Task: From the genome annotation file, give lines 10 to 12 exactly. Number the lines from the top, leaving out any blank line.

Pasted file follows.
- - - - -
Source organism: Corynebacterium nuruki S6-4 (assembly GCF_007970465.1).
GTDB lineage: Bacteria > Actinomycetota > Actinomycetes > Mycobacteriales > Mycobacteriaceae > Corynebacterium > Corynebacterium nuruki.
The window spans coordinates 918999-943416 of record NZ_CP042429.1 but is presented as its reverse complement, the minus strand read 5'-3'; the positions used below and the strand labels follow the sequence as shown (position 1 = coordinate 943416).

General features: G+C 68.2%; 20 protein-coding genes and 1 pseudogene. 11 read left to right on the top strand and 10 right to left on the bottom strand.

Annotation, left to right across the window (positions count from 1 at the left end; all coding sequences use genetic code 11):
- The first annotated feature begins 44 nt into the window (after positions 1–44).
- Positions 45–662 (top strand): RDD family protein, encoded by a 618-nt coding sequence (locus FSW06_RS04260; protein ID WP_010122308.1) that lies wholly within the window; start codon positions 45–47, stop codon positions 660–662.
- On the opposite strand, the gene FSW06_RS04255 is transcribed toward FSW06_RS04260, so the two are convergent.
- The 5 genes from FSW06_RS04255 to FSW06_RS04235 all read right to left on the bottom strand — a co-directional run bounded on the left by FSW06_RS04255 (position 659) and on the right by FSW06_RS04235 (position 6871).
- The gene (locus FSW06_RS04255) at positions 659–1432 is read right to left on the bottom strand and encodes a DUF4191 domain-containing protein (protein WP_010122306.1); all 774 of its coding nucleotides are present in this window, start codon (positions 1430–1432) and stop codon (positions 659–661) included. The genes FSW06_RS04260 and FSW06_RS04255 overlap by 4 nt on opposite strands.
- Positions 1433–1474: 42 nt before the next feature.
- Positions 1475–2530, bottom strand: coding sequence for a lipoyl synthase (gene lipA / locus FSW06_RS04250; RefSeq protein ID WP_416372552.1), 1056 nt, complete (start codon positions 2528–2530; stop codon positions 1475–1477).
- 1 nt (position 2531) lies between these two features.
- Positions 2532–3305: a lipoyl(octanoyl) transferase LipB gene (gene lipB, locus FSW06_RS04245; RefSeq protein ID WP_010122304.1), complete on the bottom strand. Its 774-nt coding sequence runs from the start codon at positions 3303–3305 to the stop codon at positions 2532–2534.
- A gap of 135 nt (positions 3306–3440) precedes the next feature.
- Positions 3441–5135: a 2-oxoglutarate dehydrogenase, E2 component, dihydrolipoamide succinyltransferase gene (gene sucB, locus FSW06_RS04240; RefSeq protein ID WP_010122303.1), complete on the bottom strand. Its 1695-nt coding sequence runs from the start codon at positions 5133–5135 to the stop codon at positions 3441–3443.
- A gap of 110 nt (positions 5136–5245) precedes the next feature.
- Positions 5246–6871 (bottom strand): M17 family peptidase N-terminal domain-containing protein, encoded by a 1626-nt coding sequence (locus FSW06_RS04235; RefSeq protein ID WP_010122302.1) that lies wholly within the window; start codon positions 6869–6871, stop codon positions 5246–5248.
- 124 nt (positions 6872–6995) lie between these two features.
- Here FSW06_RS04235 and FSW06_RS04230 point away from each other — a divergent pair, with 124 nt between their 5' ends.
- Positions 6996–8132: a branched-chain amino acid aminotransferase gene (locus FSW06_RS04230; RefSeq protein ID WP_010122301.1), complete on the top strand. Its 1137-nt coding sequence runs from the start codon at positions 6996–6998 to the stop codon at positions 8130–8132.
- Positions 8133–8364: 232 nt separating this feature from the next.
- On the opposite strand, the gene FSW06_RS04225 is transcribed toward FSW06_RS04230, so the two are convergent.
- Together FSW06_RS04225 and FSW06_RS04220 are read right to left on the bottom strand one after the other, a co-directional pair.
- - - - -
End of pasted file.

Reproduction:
- The gene (locus FSW06_RS04255) at positions 659–1432 is read right to left on the bottom strand and encodes a DUF4191 domain-containing protein (protein WP_010122306.1); all 774 of its coding nucleotides are present in this window, start codon (positions 1430–1432) and stop codon (positions 659–661) included. The genes FSW06_RS04260 and FSW06_RS04255 overlap by 4 nt on opposite strands.
- Positions 1433–1474: 42 nt before the next feature.
- Positions 1475–2530, bottom strand: coding sequence for a lipoyl synthase (gene lipA / locus FSW06_RS04250; RefSeq protein ID WP_416372552.1), 1056 nt, complete (start codon positions 2528–2530; stop codon positions 1475–1477).